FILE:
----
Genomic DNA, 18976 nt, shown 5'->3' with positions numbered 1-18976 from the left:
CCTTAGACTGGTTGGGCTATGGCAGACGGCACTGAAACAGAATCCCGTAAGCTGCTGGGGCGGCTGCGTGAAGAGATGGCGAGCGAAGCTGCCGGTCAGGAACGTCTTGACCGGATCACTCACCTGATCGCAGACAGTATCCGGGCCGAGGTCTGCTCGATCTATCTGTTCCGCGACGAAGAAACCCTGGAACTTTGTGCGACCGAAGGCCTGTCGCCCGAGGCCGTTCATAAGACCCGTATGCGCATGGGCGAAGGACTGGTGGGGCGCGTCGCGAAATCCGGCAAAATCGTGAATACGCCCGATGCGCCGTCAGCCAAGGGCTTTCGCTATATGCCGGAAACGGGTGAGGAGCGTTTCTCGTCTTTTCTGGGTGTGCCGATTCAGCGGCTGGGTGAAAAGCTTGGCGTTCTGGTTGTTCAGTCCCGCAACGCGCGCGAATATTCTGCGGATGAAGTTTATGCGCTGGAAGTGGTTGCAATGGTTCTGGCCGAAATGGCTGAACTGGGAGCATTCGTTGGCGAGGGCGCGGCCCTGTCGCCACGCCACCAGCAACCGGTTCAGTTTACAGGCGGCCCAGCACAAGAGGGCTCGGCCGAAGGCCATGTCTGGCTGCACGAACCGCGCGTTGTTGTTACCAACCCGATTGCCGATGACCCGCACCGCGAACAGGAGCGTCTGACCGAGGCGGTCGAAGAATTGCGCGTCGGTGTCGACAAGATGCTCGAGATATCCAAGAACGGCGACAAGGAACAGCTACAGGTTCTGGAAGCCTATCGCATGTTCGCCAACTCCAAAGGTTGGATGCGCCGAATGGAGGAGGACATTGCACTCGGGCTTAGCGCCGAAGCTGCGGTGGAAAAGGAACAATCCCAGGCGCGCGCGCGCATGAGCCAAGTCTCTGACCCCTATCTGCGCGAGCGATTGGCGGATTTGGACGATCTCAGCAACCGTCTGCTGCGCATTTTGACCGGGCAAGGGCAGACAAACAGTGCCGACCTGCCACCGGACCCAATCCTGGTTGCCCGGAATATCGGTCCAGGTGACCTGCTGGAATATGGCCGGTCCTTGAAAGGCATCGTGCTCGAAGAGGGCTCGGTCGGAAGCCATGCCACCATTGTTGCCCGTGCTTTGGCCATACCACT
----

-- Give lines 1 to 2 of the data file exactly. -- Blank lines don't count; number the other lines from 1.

Genomic DNA, 18976 nt, shown 5'->3' with positions numbered 1-18976 from the left:
CCTTAGACTGGTTGGGCTATGGCAGACGGCACTGAAACAGAATCCCGTAAGCTGCTGGGGCGGCTGCGTGAAGAGATGGCGAGCGAAGCTGCCGGTCAGGAACGTCTTGACCGGATCACTCACCTGATCGCAGACAGTATCCGGGCCGAGGTCTGCTCGATCTATCTGTTCCGCGACGAAGAAACCCTGGAACTTTGTGCGACCGAAGGCCTGTCGCCCGAGGCCGTTCATAAGACCCGTATGCGCATGGGCGAAGGACTGGTGGGGCGCGTCGCGAAATCCGGCAAAATCGTGAATACGCCCGATGCGCCGTCAGCCAAGGGCTTTCGCTATATGCCGGAAACGGGTGAGGAGCGTTTCTCGTCTTTTCTGGGTGTGCCGATTCAGCGGCTGGGTGAAAAGCTTGGCGTTCTGGTTGTTCAGTCCCGCAACGCGCGCGAATATTCTGCGGATGAAGTTTATGCGCTGGAAGTGGTTGCAATGGTTCTGGCCGAAATGGCTGAACTGGGAGCATTCGTTGGCGAGGGCGCGGCCCTGTCGCCACGCCACCAGCAACCGGTTCAGTTTACAGGCGGCCCAGCACAAGAGGGCTCGGCCGAAGGCCATGTCTGGCTGCACGAACCGCGCGTTGTTGTTACCAACCCGATTGCCGATGACCCGCACCGCGAACAGGAGCGTCTGACCGAGGCGGTCGAAGAATTGCGCGTCGGTGTCGACAAGATGCTCGAGATATCCAAGAACGGCGACAAGGAACAGCTACAGGTTCTGGAAGCCTATCGCATGTTCGCCAACTCCAAAGGTTGGATGCGCCGAATGGAGGAGGACATTGCACTCGGGCTTAGCGCCGAAGCTGCGGTGGAAAAGGAACAATCCCAGGCGCGCGCGCGCATGAGCCAAGTCTCTGACCCCTATCTGCGCGAGCGATTGGCGGATTTGGACGATCTCAGCAACCGTCTGCTGCGCATTTTGACCGGGCAAGGGCAGACAAACAGTGCCGACCTGCCACCGGACCCAATCCTGGTTGCCCGGAATATCGGTCCAGGTGACCTGCTGGAATATGGCCGGTCCTTGAAAGGCATCGTGCTCGAAGAGGGCTCGGTCGGAAGCCATGCCACCATTGTTGCCCGTGCTTTGGCCATACCACT